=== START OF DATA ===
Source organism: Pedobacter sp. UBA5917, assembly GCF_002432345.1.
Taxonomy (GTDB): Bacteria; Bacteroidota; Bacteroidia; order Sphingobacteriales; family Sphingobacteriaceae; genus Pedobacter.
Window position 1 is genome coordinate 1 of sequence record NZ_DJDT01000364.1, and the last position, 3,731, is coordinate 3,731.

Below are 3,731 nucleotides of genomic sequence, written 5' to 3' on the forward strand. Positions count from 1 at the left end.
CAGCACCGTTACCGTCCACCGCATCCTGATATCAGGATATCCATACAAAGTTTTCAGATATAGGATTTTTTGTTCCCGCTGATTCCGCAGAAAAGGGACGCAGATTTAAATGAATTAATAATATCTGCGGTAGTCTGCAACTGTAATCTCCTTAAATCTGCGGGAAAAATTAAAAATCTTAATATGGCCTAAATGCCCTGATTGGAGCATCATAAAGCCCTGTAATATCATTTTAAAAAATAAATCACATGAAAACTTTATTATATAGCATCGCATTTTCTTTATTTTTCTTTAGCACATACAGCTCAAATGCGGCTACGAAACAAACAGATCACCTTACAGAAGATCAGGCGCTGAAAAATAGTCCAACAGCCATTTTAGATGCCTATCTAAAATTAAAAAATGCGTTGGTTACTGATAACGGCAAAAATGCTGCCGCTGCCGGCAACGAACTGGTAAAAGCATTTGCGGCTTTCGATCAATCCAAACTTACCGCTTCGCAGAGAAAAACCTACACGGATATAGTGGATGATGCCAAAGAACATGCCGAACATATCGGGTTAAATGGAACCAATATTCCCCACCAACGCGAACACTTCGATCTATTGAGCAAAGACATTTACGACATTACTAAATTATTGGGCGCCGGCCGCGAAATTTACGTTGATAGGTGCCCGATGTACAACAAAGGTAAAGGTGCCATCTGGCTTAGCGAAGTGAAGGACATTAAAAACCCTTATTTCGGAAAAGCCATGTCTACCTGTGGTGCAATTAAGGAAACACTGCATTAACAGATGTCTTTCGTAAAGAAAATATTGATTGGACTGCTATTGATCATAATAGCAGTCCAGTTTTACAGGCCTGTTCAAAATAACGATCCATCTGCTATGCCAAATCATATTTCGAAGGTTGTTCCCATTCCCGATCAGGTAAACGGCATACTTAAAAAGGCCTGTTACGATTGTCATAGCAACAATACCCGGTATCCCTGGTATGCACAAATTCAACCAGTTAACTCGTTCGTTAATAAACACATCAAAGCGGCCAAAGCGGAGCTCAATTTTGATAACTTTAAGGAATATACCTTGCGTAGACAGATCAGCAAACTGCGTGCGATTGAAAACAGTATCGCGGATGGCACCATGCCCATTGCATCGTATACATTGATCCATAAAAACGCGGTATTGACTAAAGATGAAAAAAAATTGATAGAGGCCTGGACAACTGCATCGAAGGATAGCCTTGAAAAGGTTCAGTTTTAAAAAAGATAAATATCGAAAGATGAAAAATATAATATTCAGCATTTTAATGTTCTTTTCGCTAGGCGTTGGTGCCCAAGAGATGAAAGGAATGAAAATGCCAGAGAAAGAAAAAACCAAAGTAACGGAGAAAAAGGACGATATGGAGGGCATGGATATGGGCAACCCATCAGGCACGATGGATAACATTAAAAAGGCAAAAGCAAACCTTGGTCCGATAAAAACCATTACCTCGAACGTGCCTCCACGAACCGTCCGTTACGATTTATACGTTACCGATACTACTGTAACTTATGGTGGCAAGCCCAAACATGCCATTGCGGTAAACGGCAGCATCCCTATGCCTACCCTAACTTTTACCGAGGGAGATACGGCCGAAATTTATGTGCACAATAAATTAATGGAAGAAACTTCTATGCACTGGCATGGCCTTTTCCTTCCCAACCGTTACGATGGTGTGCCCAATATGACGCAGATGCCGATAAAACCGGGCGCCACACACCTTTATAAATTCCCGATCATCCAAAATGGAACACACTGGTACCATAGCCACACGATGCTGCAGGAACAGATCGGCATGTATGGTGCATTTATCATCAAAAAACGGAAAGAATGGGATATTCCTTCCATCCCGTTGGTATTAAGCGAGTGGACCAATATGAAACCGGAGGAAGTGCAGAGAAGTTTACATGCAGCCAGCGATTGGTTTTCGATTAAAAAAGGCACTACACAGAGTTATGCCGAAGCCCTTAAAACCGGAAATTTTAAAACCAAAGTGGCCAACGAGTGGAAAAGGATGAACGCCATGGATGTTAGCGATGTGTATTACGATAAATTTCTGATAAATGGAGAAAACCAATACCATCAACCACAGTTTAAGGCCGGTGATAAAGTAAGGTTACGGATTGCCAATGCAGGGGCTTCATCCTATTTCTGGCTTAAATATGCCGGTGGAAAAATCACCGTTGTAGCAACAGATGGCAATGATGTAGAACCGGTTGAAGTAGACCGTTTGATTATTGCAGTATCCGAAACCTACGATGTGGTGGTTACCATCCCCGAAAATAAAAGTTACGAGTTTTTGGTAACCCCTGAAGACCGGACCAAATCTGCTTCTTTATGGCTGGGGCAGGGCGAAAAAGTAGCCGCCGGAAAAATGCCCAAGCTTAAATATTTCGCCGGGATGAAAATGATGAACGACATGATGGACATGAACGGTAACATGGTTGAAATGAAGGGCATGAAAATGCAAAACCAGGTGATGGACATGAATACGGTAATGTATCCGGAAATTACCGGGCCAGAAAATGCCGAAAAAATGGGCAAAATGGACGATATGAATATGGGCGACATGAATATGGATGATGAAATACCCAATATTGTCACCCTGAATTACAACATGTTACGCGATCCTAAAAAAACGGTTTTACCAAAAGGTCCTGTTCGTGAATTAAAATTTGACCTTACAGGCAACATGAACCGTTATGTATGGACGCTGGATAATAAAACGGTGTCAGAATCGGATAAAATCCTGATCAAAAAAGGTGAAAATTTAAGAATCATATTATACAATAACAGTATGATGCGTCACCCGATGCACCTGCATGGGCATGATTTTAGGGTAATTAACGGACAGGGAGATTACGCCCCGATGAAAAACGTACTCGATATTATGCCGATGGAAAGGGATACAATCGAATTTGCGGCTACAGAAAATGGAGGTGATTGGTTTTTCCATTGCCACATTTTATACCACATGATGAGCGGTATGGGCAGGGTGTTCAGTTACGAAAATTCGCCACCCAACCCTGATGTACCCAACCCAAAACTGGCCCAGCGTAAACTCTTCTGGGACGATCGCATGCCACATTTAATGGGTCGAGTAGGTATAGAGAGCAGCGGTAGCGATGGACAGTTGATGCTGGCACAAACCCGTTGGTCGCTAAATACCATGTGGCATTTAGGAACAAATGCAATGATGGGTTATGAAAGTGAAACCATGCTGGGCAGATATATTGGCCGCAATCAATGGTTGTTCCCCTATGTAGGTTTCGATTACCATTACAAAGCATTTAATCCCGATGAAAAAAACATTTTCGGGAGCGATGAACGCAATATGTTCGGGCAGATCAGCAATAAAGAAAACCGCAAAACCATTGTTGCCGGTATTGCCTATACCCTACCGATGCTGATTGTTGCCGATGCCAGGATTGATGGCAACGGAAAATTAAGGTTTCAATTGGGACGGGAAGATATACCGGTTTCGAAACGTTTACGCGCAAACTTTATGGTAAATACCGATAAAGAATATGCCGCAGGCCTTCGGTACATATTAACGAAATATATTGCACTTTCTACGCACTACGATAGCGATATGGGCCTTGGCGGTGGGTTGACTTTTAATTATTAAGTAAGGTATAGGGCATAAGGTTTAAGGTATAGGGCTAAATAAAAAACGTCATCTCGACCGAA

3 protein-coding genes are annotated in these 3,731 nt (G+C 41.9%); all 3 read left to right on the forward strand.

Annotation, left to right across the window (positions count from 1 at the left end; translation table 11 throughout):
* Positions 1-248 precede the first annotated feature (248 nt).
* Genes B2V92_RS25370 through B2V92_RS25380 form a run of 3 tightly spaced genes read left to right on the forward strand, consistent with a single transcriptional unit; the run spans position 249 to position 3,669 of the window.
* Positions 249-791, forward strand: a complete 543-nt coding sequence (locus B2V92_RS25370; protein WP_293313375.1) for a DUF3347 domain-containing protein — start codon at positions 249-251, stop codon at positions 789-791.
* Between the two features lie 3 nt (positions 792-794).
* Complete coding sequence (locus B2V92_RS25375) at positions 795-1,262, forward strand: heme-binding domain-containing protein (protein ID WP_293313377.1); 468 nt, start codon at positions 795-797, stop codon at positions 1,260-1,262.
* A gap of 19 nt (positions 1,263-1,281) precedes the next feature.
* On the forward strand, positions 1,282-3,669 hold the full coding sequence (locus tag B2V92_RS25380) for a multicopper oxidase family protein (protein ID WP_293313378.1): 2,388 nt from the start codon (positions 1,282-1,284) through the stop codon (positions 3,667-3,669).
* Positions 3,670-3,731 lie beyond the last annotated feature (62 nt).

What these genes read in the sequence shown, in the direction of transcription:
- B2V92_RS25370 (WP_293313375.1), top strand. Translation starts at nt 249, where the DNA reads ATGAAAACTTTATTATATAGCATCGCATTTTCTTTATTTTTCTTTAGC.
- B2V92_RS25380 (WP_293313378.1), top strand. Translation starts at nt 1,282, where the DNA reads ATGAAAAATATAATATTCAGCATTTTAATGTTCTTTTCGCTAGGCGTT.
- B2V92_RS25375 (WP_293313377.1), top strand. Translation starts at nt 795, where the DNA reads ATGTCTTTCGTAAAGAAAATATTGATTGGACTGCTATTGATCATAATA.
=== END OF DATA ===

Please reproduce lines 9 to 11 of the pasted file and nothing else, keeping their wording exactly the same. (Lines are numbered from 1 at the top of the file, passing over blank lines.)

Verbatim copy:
* Genes B2V92_RS25370 through B2V92_RS25380 form a run of 3 tightly spaced genes read left to right on the forward strand, consistent with a single transcriptional unit; the run spans position 249 to position 3,669 of the window.
* Positions 249-791, forward strand: a complete 543-nt coding sequence (locus B2V92_RS25370; protein WP_293313375.1) for a DUF3347 domain-containing protein — start codon at positions 249-251, stop codon at positions 789-791.
* Between the two features lie 3 nt (positions 792-794).